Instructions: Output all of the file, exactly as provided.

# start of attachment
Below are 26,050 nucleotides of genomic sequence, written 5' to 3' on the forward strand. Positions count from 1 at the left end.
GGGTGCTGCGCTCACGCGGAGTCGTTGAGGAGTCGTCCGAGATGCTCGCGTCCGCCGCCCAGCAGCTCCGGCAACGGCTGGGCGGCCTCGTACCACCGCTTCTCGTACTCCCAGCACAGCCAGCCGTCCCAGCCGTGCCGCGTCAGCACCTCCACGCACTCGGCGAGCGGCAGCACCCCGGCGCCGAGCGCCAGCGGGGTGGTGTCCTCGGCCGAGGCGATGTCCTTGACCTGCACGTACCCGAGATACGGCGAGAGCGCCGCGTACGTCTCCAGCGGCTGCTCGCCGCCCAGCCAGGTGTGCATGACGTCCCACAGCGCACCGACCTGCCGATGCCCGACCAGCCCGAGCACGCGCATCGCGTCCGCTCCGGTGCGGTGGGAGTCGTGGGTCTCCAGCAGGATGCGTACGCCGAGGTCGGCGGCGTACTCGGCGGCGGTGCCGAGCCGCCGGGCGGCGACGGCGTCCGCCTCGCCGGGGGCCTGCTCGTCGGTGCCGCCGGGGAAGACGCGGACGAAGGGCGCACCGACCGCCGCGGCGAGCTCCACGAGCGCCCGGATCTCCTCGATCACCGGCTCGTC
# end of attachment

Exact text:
Below are 26,050 nucleotides of genomic sequence, written 5' to 3' on the forward strand. Positions count from 1 at the left end.
GGGTGCTGCGCTCACGCGGAGTCGTTGAGGAGTCGTCCGAGATGCTCGCGTCCGCCGCCCAGCAGCTCCGGCAACGGCTGGGCGGCCTCGTACCACCGCTTCTCGTACTCCCAGCACAGCCAGCCGTCCCAGCCGTGCCGCGTCAGCACCTCCACGCACTCGGCGAGCGGCAGCACCCCGGCGCCGAGCGCCAGCGGGGTGGTGTCCTCGGCCGAGGCGATGTCCTTGACCTGCACGTACCCGAGATACGGCGAGAGCGCCGCGTACGTCTCCAGCGGCTGCTCGCCGCCCAGCCAGGTGTGCATGACGTCCCACAGCGCACCGACCTGCCGATGCCCGACCAGCCCGAGCACGCGCATCGCGTCCGCTCCGGTGCGGTGGGAGTCGTGGGTCTCCAGCAGGATGCGTACGCCGAGGTCGGCGGCGTACTCGGCGGCGGTGCCGAGCCGCCGGGCGGCGACGGCGTCCGCCTCGCCGGGGGCCTGCTCGTCGGTGCCGCCGGGGAAGACGCGGACGAAGGGCGCACCGACCGCCGCGGCGAGCTCCACGAGCGCCCGGATCTCCTCGATCACCGGCTCGTC